Effective on loan applications taken on June 1, 2010 or later, Fannie Mae is requiring lenders to confirm that undisclosed liabilities are not present prior to funding a transaction as part of their Loan Quality Initiative (LQI). Currently a credit report is pulled and is valid for a specific amount of time–as long as the transaction closes prior to the expiration of the credit report, it typically is not repulled. Fannie Mae is now requiring the lender to make sure that there is no new or undisclosed credit at closing. Relying on the original credit report pulled at application is no longer good enough.
Fannie Mae’s FAQs suggest these tips for lenders to help confirm there are no undisclosed liabilities:
- Retrieving a refreshed credit report just prior to the closing date and reviewing it for additional credit lines.
- Utilizing new vendor services to provide borrower credit report monitoring services between the time of loan application and closing.
- Direct verification with a creditor that is listed on the credit report under recent inquiries to determine whether a prospective borrower did in fact obtain credit or enter into a financial arrangement that is not disclosed on the loan application.
- Running a Mortgage Electronic Registration System (MERS) report to determine if the borrower has another mortgage that is being established simultaneously.
This means days before funding a Fannie Mae loan, the transactions are subject to being re-underwritten and if the borrower is “borderline” (which is a 620 mid-credit score in today’s climate and/or higher debt-to-income ratio) or decides to purchase their appliances for their new home before closing…they could potentially “kill” their deal and find themselves being “unapproved”.
Fannie Mae states that loans should be resubmitted to underwriting if:
- additional debts have been incurred which would increase the debt-to-income ratios
- if new derogatory information is detected
- if the credit score has materially changed
Borrowers should understand that the loan application is intended to represent their financial scenario and whenever (even before LQI) changes are made to their application, their mortgage originator needs to know. This is not new. When changes occur and a borrower is aware (such as taking on more debt or changing their employment) and they hope they “won’t get caught” before closing, they’re committing fraud. This is what Fannie Mae is trying to prevent with LQI.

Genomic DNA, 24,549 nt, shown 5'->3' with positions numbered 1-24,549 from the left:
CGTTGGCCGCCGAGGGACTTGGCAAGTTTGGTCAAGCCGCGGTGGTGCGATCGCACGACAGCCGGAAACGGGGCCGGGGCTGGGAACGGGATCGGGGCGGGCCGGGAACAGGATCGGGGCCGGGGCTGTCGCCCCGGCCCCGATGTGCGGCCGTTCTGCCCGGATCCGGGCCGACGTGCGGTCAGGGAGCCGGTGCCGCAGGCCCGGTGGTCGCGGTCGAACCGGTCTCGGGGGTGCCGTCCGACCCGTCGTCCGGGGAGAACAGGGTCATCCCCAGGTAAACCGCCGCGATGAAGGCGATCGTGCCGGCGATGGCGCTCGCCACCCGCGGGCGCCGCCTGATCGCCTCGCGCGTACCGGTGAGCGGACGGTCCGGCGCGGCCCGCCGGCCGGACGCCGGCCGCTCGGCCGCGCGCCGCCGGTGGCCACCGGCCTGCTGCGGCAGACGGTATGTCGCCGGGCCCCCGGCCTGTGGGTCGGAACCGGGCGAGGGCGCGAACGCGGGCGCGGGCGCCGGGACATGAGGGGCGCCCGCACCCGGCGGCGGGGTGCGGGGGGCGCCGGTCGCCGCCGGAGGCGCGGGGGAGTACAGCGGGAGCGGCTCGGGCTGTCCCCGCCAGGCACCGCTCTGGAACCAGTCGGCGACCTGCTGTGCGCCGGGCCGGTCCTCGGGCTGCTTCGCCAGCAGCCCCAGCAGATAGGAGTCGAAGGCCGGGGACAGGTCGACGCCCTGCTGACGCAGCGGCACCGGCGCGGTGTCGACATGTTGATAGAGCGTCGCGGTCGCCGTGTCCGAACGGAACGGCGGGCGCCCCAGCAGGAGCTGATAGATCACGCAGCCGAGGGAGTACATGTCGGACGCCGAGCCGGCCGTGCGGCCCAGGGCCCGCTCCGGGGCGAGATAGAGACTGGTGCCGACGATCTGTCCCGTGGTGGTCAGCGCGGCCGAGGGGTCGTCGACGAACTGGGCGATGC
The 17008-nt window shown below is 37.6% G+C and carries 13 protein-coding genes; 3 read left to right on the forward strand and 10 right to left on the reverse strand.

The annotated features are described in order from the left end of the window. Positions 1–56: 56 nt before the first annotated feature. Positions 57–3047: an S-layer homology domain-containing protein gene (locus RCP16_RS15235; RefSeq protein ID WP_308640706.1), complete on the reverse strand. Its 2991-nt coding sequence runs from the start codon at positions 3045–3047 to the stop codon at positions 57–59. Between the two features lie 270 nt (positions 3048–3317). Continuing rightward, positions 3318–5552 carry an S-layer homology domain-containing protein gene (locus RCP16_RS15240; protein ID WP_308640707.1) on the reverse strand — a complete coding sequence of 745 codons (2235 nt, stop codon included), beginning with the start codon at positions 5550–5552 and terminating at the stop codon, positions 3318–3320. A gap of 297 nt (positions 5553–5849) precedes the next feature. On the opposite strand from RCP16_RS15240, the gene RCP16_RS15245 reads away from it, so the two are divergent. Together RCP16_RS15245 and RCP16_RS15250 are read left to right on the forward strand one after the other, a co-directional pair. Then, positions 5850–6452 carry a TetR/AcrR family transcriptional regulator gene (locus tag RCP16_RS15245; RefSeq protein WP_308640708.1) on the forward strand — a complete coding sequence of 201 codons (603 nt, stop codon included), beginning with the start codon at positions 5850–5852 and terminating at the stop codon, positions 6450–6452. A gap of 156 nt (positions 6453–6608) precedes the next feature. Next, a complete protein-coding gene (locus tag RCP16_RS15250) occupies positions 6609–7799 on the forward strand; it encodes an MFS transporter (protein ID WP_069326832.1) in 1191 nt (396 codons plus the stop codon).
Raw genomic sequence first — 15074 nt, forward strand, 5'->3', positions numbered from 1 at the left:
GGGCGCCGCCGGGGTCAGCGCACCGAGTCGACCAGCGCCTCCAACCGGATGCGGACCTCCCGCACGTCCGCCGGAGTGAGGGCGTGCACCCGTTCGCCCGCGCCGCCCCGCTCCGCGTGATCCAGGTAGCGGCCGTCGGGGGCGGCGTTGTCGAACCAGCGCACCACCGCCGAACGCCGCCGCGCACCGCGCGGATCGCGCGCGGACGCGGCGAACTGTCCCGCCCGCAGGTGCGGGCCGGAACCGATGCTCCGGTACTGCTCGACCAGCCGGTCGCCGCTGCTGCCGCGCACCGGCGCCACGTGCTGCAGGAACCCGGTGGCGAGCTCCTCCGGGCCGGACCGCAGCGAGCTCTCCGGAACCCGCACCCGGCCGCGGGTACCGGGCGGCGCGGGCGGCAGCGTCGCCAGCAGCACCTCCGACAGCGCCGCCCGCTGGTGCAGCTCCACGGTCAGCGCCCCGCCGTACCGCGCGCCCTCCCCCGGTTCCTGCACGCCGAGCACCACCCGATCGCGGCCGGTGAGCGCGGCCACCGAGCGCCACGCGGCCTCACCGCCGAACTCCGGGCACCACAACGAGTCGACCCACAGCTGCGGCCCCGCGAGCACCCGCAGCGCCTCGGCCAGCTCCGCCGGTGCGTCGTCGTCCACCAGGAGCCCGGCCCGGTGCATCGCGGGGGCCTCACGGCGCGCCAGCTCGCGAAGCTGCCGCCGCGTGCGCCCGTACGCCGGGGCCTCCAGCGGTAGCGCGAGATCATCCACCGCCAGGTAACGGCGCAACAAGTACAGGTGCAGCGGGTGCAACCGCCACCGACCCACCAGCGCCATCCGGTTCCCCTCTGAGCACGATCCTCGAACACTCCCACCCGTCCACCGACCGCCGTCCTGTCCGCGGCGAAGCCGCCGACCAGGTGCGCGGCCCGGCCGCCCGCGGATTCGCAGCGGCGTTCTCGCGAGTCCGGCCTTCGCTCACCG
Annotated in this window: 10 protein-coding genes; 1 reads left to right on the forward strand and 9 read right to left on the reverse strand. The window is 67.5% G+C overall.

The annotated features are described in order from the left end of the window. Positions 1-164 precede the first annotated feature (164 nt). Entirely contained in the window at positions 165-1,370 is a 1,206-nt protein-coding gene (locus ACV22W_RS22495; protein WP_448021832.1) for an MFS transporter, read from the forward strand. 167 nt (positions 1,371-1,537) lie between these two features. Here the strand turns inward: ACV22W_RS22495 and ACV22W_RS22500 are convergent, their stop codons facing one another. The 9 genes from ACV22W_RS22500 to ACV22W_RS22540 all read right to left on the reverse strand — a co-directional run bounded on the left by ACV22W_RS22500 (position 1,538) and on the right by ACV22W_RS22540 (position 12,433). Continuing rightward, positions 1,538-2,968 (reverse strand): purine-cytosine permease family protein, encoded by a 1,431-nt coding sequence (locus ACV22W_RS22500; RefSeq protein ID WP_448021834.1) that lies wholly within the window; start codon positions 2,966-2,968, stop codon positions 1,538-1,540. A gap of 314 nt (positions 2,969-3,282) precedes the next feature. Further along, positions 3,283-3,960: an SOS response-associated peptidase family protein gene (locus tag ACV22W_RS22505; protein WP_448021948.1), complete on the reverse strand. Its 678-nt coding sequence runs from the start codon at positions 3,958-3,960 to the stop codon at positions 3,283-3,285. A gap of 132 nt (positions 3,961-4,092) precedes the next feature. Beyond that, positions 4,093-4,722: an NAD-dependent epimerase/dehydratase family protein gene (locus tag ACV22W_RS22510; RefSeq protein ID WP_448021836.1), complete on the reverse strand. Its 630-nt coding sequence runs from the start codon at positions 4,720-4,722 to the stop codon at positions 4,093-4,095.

Borrowers with conventional financing need to be extra mindful of LQI. Using a credit card to fill your SUV full of gas could potentially ding your score if you’ve carry a balance of 30% or more of the available credit limit. Even closing a credit card during or just before a transaction could drop your score low enough to where the lender may have to reconsider your loan approval AT CLOSING.
For mortgage companies and banks (anyone who sells loans to Fannie Mae) it boils down to having to refresh, repull or face re-purchasing the loan if changes to the credit report are found between application and funding. Fannie Mae is not specifically requiring credit reports be repulled prior to funding–they are holding the lender responsible for changes if they don’t.
Borrowers, real estate agents and originators need to be prepared for potential delays in closing, repricing of their mortgage loan (which would trigger another delay due to MDIA) or the loan potentially being denied. It’s more important than ever that borrowers work closely with a qualified mortgage professional who can help guide them through the process.